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Conceiving After a Miscarriage

By: Jo Johnson - Updated: 9 Jan 2013 | comments*Discuss
Miscarriage Grief Loss Pregnancy Period

It is not uncommon for a woman to long for another baby immediately after suffering a miscarriage, nor is it uncommon for a couple to decide that the fear of suffering another miscarriage is enough to stop them trying for a baby in the future. It is important to give yourself time to grieve and accept the loss as well as letting the woman’s body return to a normal cycle before thinking about whether or not to try for another baby.

There’s No Hurry

Some women who have experienced a miscarriage are in a rush to conceive straight away but it is imperative that the couple allow themselves time to come to terms with their loss and reflect on the pregnancy.

Often there is no known cause for the miscarriage, but often drink, drugs and accidents may have been contributory. If you think these might have out your last pregnancy at risk, it is important that these issues are dealt with before another pregnancy is attempted.Try and optimise your own health, which will help to achieve a healthier pregnancy although if genetic factors have played a role in your miscarriage, lifestyle is unlikely to have played a part.

How Long to Wait

In was traditionally advised that a woman wait at least three cycles before trying to conceive following a miscarriage as this allows all bleeding to subside and for the natural fertility cycle to return allowing the couple to determine when they are at their most fertile.Current evidence suggests that there is no need to wait this long and that only one period is necessary before trying.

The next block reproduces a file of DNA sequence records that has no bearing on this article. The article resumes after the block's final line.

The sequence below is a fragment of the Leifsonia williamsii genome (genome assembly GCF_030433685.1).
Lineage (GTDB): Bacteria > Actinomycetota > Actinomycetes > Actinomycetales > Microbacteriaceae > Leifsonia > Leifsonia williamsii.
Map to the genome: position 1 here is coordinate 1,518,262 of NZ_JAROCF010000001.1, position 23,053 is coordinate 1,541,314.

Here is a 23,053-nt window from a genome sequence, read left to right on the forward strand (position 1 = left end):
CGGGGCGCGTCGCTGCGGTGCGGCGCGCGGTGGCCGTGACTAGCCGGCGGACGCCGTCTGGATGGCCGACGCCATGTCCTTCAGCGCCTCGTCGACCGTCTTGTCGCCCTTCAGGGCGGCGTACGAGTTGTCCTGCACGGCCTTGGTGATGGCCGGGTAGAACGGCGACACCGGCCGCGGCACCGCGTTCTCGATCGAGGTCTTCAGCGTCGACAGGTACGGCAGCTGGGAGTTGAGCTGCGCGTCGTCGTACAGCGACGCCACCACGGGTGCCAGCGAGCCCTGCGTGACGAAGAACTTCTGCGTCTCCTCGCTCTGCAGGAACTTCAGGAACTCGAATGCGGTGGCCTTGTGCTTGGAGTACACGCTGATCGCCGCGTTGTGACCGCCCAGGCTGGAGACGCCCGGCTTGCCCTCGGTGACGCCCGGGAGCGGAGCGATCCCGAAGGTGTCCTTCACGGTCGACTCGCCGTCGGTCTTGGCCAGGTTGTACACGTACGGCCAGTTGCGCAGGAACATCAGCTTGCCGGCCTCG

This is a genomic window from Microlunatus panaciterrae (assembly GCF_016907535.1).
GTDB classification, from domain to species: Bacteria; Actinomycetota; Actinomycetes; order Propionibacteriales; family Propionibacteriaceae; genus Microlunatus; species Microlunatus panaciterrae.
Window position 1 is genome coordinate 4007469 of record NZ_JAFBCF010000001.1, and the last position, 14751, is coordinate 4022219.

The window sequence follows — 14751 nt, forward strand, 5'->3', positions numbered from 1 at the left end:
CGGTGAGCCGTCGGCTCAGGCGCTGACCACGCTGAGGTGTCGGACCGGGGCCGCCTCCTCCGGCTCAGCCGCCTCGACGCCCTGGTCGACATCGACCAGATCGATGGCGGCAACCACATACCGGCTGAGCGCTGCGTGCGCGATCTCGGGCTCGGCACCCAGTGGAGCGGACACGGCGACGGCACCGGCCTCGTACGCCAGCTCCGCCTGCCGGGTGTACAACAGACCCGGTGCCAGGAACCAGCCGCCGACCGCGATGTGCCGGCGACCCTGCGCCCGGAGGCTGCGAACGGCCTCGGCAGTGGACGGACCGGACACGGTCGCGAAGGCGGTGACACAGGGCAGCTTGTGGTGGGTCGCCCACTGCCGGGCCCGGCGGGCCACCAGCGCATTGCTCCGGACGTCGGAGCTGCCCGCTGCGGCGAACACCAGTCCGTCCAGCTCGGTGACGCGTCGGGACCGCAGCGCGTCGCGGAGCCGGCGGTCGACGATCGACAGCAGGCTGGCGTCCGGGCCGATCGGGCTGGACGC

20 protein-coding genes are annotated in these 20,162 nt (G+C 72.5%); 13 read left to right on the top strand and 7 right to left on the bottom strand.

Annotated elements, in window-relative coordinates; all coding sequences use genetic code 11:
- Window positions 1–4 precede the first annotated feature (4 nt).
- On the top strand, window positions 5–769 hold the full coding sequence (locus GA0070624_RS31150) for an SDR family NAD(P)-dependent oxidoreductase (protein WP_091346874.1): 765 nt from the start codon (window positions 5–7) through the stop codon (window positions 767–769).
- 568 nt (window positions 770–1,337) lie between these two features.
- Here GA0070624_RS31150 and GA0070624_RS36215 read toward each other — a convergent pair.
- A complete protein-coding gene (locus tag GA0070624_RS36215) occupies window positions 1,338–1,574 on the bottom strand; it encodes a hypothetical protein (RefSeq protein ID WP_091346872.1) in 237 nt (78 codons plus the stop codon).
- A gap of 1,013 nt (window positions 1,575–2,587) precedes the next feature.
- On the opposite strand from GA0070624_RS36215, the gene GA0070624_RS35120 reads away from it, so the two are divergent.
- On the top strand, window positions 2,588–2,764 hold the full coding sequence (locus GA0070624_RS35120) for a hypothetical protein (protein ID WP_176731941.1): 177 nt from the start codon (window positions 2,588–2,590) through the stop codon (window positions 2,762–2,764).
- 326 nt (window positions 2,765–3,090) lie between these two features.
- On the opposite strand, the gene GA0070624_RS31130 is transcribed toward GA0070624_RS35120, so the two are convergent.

It can be dangerous to have intercourse immediately following a miscarriage as if the cervix has not fully closed the chances of developing an infection are higher if protection is not used.

If It Happens a Second Time

Unfortunately many couples suffer repeated miscarriages which can be devastating and cause an extremely high level of trauma.This does not necessarily mean that you will never be able to carry a pregnancy to full term, but it might mean that there are certain factors that are preventing these pregnancies from continuing.

After three consecutive miscarriages doctors will offer to intervene and try and establish a reason for the miscarriages. This may mean sending the products off for investigation at a laboratory though this is not guaranteed to produce any evidence as to why the miscarriage occurred.

It can be very beneficial to some couples to share their grief and experiences with others who have also suffered repeated miscarriages. There are a number of groups and organisations that can help provide this type of therapy. Alternatively they can provide advice on where to receive more in depth counselling services.

Coping with a miscarriage can put a serious strain on a relationship as the grieving process affects people in different ways. It is important to overcome this grief before another pregnancy is established as the mother’s physical and mental health may affect the development of the baby or mean that the pregnancy in not enjoyed as it could be.

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